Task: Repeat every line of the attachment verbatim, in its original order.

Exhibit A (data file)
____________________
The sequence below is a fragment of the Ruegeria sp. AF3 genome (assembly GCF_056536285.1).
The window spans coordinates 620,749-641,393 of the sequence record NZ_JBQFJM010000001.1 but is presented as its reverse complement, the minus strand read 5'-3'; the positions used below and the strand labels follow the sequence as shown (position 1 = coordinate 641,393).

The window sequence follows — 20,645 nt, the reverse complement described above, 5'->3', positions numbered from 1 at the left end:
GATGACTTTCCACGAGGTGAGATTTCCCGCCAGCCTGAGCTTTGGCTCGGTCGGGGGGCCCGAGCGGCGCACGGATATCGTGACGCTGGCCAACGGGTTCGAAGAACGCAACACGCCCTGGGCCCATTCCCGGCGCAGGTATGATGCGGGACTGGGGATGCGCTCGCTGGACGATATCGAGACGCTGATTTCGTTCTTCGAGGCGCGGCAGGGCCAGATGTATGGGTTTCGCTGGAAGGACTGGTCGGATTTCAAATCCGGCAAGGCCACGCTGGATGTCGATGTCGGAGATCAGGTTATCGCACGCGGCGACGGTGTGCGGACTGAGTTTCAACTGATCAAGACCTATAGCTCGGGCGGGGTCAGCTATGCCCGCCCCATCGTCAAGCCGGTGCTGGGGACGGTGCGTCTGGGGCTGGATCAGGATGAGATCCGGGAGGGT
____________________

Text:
The sequence below is a fragment of the Ruegeria sp. AF3 genome (assembly GCF_056536285.1).
The window spans coordinates 620,749-641,393 of the sequence record NZ_JBQFJM010000001.1 but is presented as its reverse complement, the minus strand read 5'-3'; the positions used below and the strand labels follow the sequence as shown (position 1 = coordinate 641,393).

The window sequence follows — 20,645 nt, the reverse complement described above, 5'->3', positions numbered from 1 at the left end:
GATGACTTTCCACGAGGTGAGATTTCCCGCCAGCCTGAGCTTTGGCTCGGTCGGGGGGCCCGAGCGGCGCACGGATATCGTGACGCTGGCCAACGGGTTCGAAGAACGCAACACGCCCTGGGCCCATTCCCGGCGCAGGTATGATGCGGGACTGGGGATGCGCTCGCTGGACGATATCGAGACGCTGATTTCGTTCTTCGAGGCGCGGCAGGGCCAGATGTATGGGTTTCGCTGGAAGGACTGGTCGGATTTCAAATCCGGCAAGGCCACGCTGGATGTCGATGTCGGAGATCAGGTTATCGCACGCGGCGACGGTGTGCGGACTGAGTTTCAACTGATCAAGACCTATAGCTCGGGCGGGGTCAGCTATGCCCGCCCCATCGTCAAGCCGGTGCTGGGGACGGTGCGTCTGGGGCTGGATCAGGATGAGATCCGGGAGGGT